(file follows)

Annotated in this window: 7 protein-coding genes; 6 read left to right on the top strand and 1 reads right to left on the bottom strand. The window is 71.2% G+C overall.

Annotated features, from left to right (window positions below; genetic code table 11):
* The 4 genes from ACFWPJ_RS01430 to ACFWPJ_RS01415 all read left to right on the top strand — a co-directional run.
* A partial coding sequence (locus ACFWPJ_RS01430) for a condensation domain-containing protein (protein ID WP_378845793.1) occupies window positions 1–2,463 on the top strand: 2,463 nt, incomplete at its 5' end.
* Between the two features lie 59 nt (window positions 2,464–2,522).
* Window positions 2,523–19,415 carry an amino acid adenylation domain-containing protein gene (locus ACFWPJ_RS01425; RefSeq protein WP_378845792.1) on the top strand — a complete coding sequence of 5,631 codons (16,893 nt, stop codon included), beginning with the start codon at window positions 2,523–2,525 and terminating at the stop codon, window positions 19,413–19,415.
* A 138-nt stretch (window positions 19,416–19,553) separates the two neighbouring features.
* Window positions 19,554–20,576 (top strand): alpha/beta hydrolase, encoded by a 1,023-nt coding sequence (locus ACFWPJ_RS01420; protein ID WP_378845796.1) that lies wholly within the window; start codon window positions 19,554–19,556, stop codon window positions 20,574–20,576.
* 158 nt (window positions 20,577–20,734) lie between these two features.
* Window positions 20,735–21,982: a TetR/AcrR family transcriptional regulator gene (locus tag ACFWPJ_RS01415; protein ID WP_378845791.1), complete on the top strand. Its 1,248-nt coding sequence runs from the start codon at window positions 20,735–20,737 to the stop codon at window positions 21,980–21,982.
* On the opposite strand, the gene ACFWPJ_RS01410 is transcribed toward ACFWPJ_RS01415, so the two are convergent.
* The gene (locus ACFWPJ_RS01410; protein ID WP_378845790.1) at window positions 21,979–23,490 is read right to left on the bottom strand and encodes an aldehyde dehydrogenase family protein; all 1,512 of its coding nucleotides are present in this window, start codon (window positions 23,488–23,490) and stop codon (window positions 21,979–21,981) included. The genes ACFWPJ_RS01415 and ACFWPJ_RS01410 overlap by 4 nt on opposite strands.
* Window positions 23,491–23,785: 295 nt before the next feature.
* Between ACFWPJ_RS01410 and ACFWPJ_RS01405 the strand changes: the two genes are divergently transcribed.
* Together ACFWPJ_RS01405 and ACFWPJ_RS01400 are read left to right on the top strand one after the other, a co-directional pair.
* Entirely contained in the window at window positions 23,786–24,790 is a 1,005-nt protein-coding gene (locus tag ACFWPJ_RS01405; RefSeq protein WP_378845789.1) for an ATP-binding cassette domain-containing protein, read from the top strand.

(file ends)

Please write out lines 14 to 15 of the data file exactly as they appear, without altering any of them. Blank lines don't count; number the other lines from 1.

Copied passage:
* Between ACFWPJ_RS01410 and ACFWPJ_RS01405 the strand changes: the two genes are divergently transcribed.
* Together ACFWPJ_RS01405 and ACFWPJ_RS01400 are read left to right on the top strand one after the other, a co-directional pair.